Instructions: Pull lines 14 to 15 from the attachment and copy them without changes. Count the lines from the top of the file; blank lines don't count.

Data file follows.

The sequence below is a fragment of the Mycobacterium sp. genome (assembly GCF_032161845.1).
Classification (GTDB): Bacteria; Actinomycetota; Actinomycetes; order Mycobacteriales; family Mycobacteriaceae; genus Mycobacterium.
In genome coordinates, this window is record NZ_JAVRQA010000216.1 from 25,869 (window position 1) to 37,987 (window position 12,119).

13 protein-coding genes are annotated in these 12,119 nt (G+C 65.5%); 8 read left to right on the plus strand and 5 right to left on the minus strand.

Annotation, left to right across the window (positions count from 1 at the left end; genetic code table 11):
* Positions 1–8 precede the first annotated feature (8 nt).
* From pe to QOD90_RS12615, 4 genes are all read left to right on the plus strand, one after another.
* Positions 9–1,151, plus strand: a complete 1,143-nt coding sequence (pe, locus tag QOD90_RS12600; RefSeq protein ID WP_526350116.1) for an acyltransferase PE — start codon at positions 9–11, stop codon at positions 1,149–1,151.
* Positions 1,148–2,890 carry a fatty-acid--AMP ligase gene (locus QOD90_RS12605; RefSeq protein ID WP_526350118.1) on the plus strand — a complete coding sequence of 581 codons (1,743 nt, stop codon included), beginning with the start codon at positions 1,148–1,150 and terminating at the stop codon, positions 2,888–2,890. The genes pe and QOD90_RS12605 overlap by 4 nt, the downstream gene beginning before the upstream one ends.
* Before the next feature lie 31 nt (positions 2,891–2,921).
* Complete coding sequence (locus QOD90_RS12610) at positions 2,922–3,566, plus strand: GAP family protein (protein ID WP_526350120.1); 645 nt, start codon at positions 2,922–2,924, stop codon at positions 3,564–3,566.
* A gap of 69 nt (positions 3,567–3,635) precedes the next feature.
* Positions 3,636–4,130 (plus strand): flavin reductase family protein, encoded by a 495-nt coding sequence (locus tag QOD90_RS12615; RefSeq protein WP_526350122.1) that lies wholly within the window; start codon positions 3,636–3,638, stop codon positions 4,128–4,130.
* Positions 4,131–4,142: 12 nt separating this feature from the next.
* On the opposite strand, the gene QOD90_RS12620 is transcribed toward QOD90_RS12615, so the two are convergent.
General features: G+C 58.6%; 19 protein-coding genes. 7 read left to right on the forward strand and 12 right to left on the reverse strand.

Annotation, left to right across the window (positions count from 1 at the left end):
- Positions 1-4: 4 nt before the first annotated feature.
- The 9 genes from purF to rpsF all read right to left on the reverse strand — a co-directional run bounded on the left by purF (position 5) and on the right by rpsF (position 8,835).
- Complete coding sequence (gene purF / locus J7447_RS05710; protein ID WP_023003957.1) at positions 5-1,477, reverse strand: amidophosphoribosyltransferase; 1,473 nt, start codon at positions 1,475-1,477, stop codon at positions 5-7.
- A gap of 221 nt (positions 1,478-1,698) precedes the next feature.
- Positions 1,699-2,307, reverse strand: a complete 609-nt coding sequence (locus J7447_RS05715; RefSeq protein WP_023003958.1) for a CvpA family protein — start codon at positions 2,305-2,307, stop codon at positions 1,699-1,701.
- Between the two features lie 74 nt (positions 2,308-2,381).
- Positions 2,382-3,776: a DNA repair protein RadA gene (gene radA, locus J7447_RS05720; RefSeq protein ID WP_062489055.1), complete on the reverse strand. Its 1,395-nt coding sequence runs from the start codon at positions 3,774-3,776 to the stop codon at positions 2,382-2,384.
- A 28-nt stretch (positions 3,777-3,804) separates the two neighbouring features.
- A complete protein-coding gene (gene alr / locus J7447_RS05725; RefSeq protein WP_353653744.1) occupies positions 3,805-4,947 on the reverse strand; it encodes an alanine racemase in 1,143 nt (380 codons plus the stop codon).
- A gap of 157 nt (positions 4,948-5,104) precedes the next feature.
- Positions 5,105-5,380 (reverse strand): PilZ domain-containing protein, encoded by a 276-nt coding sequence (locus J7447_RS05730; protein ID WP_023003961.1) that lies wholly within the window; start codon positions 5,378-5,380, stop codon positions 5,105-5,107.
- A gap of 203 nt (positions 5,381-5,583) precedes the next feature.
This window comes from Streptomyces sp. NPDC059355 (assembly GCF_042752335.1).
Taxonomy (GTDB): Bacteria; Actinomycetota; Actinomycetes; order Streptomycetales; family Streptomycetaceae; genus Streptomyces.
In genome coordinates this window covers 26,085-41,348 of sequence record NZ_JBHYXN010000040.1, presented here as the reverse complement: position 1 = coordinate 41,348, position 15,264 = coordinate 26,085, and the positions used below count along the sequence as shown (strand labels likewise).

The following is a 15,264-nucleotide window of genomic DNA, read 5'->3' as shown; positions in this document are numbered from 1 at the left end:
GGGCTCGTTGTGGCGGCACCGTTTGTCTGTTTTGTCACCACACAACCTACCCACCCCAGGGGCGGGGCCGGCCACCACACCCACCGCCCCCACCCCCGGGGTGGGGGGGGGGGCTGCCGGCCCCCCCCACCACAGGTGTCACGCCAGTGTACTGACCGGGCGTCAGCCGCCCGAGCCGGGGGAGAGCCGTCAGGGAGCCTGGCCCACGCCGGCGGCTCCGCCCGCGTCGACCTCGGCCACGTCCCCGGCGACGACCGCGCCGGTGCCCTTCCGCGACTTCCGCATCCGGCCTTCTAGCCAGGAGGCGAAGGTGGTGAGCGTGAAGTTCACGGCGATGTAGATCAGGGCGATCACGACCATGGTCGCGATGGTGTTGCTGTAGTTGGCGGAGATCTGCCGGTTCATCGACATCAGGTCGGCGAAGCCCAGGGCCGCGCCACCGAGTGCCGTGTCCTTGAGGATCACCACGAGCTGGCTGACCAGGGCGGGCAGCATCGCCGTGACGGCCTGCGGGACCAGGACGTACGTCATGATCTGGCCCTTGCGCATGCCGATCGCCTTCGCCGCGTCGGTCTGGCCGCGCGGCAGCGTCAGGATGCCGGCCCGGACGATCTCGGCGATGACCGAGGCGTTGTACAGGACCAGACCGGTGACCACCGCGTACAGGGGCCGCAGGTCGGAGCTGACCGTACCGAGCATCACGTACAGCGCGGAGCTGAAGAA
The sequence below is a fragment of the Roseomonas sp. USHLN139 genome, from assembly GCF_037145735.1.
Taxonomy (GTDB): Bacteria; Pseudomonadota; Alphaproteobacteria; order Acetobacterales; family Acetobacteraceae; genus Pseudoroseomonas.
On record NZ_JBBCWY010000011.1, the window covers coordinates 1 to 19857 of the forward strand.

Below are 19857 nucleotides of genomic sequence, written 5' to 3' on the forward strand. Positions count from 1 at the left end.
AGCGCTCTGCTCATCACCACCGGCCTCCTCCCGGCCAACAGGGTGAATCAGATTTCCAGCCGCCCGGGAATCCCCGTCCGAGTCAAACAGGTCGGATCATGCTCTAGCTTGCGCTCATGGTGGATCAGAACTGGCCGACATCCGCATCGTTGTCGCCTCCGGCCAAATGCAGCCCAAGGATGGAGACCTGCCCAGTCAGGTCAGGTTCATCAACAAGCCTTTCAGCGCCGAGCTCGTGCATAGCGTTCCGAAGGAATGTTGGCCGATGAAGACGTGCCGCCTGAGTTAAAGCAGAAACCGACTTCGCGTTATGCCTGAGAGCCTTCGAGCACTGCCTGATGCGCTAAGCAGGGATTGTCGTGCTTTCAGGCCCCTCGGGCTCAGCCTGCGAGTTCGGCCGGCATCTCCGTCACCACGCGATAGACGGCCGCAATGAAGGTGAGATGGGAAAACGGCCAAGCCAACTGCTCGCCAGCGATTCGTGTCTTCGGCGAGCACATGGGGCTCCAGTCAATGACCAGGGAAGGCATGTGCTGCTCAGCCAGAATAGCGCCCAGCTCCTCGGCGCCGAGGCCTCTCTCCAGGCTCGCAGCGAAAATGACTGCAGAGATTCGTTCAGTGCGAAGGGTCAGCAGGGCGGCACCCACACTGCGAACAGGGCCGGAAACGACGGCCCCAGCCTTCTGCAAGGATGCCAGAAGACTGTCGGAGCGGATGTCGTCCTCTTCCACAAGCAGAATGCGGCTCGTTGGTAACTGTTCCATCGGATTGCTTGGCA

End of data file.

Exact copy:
* Positions 4,131–4,142: 12 nt separating this feature from the next.
* On the opposite strand, the gene QOD90_RS12620 is transcribed toward QOD90_RS12615, so the two are convergent.